Rudy Cutter is serving a life sentence for the murders of several young women, including the sister of homicide detective Frost Easton. Now Easton learns his boss, and former lover, Jess, planted the evidence which got Cutter convicted. The original case is completely thrown out, Easton’s friend is fired, and Cutter back on the street to kill again. Frost is determined to stop Cutter and reporter-turned-writer Eden Shay wants to help. 

This is the way to start a book. No prologue. The story begins on the very first page. The scene is created, and one knows exactly where it’s set. There is a suggestion of threat which grows quickly until even as a reader, you nearly jump from the sense of danger being revealed, and the knowledge that it is only the beginning.

Freeman knows how to create a strong sense of place—“Painted murals adorned the massive columns of the freeway overpass.., Behind a metal fence, he saw the concrete ramps of a skateboard park…”. For those who live, or spent time, in the San Francisco/Bay Area, the local references--"He parked his police Suburban in the empty lot where buses normally unloaded tourists to walk across the Golden Gate Bridge. ... For tourists, this was the symbol of San Francisco. For the locals, it was just a bridge."--are a wonderful touch, but they don’t overwhelm or slow down the pace of the story. 

Freeman also excels at the well-executed plot twist; the ones you feel you should have seen coming, but didn’t. He also creates excellent “what would you do” scenarios.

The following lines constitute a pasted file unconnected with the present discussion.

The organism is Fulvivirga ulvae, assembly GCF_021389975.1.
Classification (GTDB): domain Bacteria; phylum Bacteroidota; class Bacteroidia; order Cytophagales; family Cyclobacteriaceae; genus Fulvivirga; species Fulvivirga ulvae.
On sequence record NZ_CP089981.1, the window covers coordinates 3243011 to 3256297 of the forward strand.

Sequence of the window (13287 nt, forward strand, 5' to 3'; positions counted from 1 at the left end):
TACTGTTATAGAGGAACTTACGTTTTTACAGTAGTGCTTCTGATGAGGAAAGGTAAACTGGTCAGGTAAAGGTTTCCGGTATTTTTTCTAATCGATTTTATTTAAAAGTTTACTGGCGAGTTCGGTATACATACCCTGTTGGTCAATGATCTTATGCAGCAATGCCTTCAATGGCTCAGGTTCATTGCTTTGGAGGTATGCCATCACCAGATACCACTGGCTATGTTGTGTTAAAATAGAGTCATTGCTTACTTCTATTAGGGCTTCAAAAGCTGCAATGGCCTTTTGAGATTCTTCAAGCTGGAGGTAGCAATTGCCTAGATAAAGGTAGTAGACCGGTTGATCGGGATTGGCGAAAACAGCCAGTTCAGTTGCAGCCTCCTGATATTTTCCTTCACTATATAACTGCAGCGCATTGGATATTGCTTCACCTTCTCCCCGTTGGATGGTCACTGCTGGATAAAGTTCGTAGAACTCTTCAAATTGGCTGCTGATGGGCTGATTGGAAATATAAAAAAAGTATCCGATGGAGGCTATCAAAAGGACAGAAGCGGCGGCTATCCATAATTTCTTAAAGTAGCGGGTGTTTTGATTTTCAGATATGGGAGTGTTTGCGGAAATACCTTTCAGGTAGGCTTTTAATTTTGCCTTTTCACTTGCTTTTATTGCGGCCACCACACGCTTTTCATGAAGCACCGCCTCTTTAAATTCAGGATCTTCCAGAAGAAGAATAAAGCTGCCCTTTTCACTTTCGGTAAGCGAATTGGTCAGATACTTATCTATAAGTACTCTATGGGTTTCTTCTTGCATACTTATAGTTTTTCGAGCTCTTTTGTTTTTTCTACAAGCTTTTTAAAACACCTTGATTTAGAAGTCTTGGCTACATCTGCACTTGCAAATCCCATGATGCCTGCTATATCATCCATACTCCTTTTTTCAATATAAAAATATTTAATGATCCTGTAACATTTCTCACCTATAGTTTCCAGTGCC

The argument about--“the line." The line between going by the book and taking shortcut. It was a line that every cop faced sooner or later, when he had to decide if the end justified the means. Sometimes doing the right thing meant a criminal going free. Sometimes doing the wrong thing saved lives."--is a point which gives one something about which to seriously think. The title of the book is taken from the poem of the same name by Shel Silverstein.

The book’s plot is interesting in that there is no question as to the identity of the killer, and he is not a sympathetic character; no anti-hero here. But there is also more here than we expect.

Frost is a well-developed character; thought of as a “Boy Scout” by fellow cops. One thing that is rather questionable is the freedom he has. We never see him going into headquarters, rarely working with a team, or working more than one case. Frost is taken by his own good looks and ease of attracting women. Fortunately, at the end, we feel he may be maturing. His chef-brother, Duane, is a wonderful bit of lightness and his girl-friend Tabby, fits in the middle. We do so hope Freeman doesn’t take the stereotypical-relationship route with these characters, but it seems that may be avoided. Eden Shay, the writer, is a bit predictable but still steps outside that role. Comparing Easton’s former-lover Jess to a track of music is fascinating.

The Voice Inside” is a step ahead in this series with an intense plot a dramatic climax and follow-on, and a well-done conclusion.

THE VOICE INSIDE (Pol Proc-Frost Easton-San Francisco, CA-Contemp) – VG+
Freeman, Brian – 2nd in series
Thomas & Mercer – January 2017